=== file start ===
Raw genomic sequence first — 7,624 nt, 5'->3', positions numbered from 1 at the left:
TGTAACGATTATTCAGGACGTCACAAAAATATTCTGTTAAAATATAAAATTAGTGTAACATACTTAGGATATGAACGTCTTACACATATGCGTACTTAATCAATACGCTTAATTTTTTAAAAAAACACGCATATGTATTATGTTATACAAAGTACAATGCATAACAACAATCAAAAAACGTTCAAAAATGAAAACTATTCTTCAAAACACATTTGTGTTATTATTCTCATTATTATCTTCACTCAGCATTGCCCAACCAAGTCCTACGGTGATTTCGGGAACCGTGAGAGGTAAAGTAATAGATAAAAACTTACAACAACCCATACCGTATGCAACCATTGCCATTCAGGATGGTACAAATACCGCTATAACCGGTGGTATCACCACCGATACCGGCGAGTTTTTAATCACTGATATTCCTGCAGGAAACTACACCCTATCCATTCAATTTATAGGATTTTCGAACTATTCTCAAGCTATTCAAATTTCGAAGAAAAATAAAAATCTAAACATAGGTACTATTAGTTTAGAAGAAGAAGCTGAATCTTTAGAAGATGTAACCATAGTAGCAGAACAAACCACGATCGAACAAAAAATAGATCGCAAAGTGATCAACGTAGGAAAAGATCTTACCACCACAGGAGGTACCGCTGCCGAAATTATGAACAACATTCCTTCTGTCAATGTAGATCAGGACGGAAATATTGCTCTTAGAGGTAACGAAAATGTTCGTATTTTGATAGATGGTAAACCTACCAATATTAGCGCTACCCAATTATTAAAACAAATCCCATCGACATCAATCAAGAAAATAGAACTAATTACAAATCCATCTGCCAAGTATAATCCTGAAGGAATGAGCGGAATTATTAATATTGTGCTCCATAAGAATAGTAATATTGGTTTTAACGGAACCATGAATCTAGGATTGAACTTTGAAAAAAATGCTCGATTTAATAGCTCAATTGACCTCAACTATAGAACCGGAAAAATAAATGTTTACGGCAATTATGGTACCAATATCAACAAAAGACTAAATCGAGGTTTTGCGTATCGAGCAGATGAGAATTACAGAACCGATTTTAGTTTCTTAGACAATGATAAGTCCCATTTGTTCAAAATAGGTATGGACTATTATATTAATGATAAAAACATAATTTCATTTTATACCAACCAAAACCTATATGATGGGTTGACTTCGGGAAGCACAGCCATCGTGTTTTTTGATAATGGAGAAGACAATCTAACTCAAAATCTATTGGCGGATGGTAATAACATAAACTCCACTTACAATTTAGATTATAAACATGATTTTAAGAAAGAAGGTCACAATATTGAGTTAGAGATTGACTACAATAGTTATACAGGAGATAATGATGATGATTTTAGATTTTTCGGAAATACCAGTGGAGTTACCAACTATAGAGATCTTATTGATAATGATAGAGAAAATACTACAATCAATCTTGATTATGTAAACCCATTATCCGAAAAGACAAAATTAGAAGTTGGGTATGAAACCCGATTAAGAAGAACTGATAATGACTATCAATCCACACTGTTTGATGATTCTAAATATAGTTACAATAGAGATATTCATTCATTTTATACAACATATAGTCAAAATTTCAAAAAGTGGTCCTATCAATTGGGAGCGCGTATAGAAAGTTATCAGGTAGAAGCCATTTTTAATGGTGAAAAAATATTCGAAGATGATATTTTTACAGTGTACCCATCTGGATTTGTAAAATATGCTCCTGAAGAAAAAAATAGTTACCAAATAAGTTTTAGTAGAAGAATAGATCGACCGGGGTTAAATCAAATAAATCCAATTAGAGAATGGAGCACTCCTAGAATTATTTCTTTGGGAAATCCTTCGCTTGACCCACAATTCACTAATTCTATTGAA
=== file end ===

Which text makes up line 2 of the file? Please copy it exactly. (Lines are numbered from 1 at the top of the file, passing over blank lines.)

TGTAACGATTATTCAGGACGTCACAAAAATATTCTGTTAAAATATAAAATTAGTGTAACATACTTAGGATATGAACGTCTTACACATATGCGTACTTAATCAATACGCTTAATTTTTTAAAAAAACACGCATATGTATTATGTTATACAAAGTACAATGCATAACAACAATCAAAAAACGTTCAAAAATGAAAACTATTCTTCAAAACACATTTGTGTTATTATTCTCATTATTATCTTCACTCAGCATTGCCCAACCAAGTCCTACGGTGATTTCGGGAACCGTGAGAGGTAAAGTAATAGATAAAAACTTACAACAACCCATACCGTATGCAACCATTGCCATTCAGGATGGTACAAATACCGCTATAACCGGTGGTATCACCACCGATACCGGCGAGTTTTTAATCACTGATATTCCTGCAGGAAACTACACCCTATCCATTCAATTTATAGGATTTTCGAACTATTCTCAAGCTATTCAAATTTCGAAGAAAAATAAAAATCTAAACATAGGTACTATTAGTTTAGAAGAAGAAGCTGAATCTTTAGAAGATGTAACCATAGTAGCAGAACAAACCACGATCGAACAAAAAATAGATCGCAAAGTGATCAACGTAGGAAAAGATCTTACCACCACAGGAGGTACCGCTGCCGAAATTATGAACAACATTCCTTCTGTCAATGTAGATCAGGACGGAAATATTGCTCTTAGAGGTAACGAAAATGTTCGTATTTTGATAGATGGTAAACCTACCAATATTAGCGCTACCCAATTATTAAAACAAATCCCATCGACATCAATCAAGAAAATAGAACTAATTACAAATCCATCTGCCAAGTATAATCCTGAAGGAATGAGCGGAATTATTAATATTGTGCTCCATAAGAATAGTAATATTGGTTTTAACGGAACCATGAATCTAGGATTGAACTTTGAAAAAAATGCTCGATTTAATAGCTCAATTGACCTCAACTATAGAACCGGAAAAATAAATGTTTACGGCAATTATGGTACCAATATCAACAAAAGACTAAATCGAGGTTTTGCGTATCGAGCAGATGAGAATTACAGAACCGATTTTAGTTTCTTAGACAATGATAAGTCCCATTTGTTCAAAATAGGTATGGACTATTATATTAATGATAAAAACATAATTTCATTTTATACCAACCAAAACCTATATGATGGGTTGACTTCGGGAAGCACAGCCATCGTGTTTTTTGATAATGGAGAAGACAATCTAACTCAAAATCTATTGGCGGATGGTAATAACATAAACTCCACTTACAATTTAGATTATAAACATGATTTTAAGAAAGAAGGTCACAATATTGAGTTAGAGATTGACTACAATAGTTATACAGGAGATAATGATGATGATTTTAGATTTTTCGGAAATACCAGTGGAGTTACCAACTATAGAGATCTTATTGATAATGATAGAGAAAATACTACAATCAATCTTGATTATGTAAACCCATTATCCGAAAAGACAAAATTAGAAGTTGGGTATGAAACCCGATTAAGAAGAACTGATAATGACTATCAATCCACACTGTTTGATGATTCTAAATATAGTTACAATAGAGATATTCATTCATTTTATACAACATATAGTCAAAATTTCAAAAAGTGGTCCTATCAATTGGGAGCGCGTATAGAAAGTTATCAGGTAGAAGCCATTTTTAATGGTGAAAAAATATTCGAAGATGATATTTTTACAGTGTACCCATCTGGATTTGTAAAATATGCTCCTGAAGAAAAAAATAGTTACCAAATAAGTTTTAGTAGAAGAATAGATCGACCGGGGTTAAATCAAATAAATCCAATTAGAGAATGGAGCACTCCTAGAATTATTTCTTTGGGAAATCCTTCGCTTGACCCACAATTCACTAATTCTATTGAA